Analysis |

Lone Palestinian Terrorists, Settler Vengeance Worrying Israeli Security Authorities

The fear is that unlike in previous times of tension, right-wing extremists may carry out vengeance attacks, like the deadly arson which killed three members of the Dawabsheh family.

Amos Harel
Amos Harel
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Israeli settlers are prevented by Israeli policemen from entering the Palestinian town of Beit Sahour in the West Bank on October 7, 2015 during a protest against the newest wave of tensions.
Israeli settlers are prevented by Israeli policemen from entering the Palestinian town of Beit Sahour in the West Bank on October 7, 2015 during a protest against the newest wave of tensions.Credit: AFP/Menahem Kahana
Amos Harel
Amos Harel

Wednesday’s series of stabbings continue to undermine Israelis' sense of security. One cannot underestimate the psychological impact of a terrorist racing through a residential building seeking victims, or one who attacks shoppers at a mall. Later in the evening, as if to reinforce the impression of an unending offensive, two more Israelis were wounded and a Palestinian was shot after he allegedly tried to run over policemen at a checkpoint near Ma’aleh Adumim.

The Israel Defense Forces and the Shin Bet security service have known how to stop most of the Hamas shooting squads in time. The Palestinian security forces, under instructions from Palestinian Authority President Mahmoud Abbas, are now working to minimize violent encounters with the IDF and the settlers.

But there is no effective way to foil a determined 17- or 18-year-old who sets out from a West Bank village with a knife and at best leaves a veiled message on his Facebook page. Dealing with lone terrorists has become the security forces’ No. 1 problem. Though terror groups sometimes embrace slain terrorists after the fact, in most cases the perpetrators carried out the attacks on their own, without any organizational infrastructure behind them.

In contrast to the two previous intifadas, most of the adult population in the West Bank is avoiding confrontation, and to date there have been no recorded suicide terror attempts. Nevertheless, the attacks seem to be coming at a fast and furious pace. Under the intense media scrutiny and the demands by the right-wing branch of the coalition, there is liable to eventually be a confrontation with the PA, even though the IDF is convinced Abbas is trying his best to prevent an escalation.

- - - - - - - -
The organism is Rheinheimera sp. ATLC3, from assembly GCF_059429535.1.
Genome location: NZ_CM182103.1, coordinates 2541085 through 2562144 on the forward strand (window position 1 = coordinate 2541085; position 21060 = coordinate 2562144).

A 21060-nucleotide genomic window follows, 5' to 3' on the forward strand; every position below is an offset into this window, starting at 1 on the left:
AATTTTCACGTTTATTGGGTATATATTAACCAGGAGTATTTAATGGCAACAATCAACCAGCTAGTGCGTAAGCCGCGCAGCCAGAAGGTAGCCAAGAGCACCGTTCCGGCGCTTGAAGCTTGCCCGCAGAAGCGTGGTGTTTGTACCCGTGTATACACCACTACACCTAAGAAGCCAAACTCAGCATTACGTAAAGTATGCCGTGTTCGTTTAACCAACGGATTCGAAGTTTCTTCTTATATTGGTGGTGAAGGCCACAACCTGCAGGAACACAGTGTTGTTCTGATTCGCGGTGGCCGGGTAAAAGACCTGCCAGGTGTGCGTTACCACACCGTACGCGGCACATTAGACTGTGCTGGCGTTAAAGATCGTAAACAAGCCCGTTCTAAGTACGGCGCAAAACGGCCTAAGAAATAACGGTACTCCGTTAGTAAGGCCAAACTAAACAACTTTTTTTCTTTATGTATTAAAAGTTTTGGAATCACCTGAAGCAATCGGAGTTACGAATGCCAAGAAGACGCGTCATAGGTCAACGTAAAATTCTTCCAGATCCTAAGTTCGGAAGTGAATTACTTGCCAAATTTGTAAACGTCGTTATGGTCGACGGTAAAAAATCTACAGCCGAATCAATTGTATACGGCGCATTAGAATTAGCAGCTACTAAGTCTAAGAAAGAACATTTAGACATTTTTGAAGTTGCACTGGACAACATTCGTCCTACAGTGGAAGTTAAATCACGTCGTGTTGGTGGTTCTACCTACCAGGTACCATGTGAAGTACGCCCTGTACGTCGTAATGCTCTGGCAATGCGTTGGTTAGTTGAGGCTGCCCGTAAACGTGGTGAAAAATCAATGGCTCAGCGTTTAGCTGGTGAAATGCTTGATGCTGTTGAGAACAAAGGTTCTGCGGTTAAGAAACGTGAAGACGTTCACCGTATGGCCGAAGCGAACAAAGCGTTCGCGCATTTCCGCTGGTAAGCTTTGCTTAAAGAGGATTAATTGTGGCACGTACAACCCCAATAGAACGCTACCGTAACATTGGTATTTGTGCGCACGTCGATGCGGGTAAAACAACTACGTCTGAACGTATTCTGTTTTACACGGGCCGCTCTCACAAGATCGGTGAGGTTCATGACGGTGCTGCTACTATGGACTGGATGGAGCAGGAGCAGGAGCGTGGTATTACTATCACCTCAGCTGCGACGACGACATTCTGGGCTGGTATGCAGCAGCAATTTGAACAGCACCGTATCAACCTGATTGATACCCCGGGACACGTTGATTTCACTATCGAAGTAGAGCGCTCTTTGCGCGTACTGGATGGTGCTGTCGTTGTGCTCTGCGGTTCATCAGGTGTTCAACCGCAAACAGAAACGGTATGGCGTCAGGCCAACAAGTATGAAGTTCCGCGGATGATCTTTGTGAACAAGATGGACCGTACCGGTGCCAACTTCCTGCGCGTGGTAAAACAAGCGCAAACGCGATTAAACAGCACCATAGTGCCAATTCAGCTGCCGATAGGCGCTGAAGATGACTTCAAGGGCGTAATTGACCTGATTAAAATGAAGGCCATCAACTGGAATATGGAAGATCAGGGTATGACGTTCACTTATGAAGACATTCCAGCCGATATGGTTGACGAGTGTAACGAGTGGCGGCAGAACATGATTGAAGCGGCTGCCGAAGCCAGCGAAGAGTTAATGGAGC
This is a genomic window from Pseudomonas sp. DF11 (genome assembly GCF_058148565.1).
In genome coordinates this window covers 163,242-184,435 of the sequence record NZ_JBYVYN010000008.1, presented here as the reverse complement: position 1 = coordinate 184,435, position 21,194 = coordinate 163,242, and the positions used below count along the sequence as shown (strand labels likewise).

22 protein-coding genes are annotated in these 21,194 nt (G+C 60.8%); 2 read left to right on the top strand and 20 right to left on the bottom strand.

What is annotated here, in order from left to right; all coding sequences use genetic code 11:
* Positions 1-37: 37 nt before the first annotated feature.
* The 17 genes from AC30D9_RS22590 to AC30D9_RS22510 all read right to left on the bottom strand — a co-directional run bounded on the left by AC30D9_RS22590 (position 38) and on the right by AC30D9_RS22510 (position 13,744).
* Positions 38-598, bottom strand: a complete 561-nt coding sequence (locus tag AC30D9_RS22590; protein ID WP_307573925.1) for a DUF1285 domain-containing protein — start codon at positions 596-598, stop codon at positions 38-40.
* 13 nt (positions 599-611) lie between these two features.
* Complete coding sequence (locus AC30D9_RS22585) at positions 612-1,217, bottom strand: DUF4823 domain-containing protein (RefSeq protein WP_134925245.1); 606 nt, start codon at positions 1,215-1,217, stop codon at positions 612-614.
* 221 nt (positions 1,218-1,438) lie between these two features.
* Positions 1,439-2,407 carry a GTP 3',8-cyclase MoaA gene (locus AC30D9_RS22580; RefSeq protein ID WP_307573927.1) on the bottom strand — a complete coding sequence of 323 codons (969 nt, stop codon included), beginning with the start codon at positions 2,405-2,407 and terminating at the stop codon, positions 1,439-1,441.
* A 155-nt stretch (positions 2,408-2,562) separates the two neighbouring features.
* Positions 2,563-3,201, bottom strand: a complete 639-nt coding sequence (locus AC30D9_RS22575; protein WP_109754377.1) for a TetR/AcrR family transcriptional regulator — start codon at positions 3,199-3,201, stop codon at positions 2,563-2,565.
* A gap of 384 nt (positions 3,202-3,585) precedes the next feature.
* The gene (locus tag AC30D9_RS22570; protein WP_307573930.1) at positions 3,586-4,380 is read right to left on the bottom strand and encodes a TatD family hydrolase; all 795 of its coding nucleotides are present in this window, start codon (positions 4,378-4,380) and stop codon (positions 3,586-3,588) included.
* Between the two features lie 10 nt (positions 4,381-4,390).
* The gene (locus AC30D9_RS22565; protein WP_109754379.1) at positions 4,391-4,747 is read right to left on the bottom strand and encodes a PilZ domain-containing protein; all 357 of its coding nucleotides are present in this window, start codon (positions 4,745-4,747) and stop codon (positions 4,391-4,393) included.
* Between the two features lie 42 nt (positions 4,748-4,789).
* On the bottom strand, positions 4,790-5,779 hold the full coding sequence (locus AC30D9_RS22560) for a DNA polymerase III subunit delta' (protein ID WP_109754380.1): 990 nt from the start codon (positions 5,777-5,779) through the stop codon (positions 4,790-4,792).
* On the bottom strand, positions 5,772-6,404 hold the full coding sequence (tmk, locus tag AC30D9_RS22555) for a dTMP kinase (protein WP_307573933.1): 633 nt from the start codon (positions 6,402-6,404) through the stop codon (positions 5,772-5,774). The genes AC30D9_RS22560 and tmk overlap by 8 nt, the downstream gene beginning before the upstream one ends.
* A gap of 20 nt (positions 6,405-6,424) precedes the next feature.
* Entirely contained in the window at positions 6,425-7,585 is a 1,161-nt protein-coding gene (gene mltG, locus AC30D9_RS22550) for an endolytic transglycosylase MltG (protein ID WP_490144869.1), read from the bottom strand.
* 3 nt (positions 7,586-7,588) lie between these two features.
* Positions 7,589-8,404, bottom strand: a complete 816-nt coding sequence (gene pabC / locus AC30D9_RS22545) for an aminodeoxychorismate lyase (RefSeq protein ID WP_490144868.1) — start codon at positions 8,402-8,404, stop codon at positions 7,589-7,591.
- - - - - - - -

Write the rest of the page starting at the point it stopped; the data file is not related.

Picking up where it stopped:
This time there is another element playing a role that had not been such an issue in the past: the response of the settler population. A major issue that arose during discussions in the security cabinet and by the top security echelons this past week was the rioting by settlers following the murder of Eitam and Naama Henkin last week, which included stone-throwing at Palestinian cars, torching of Palestinian property and cursing and spitting at IDF soldiers.

And that’s just the small stuff. The fear is that despite the careful monitoring of right-wing extremists suspected of involvement in the deadly arson in Kafr Duma, which killed three members of the Dawabsheh family, there will be another such attack in revenge for the recent murders. That would spark a conflagration that will be very hard to put out.

In all the interrogations of terrorists arrested after recent attacks, the suspects repeatedly cited two motives — a desire to avenge the Duma murders and the mistaken belief that Israel was moving to seize full control of the Temple Mount, site of Al-Aqsa mosque and the Dome of the Rock. In recent days the Prime Minister’s Office has asked right-wing public figures not to ascend to the Mount, which the defense establishment believes would send a calming signal to the PA, Egypt, Jordan, and Saudi Arabia. The clouds of the Duma attack are far harder to clear.

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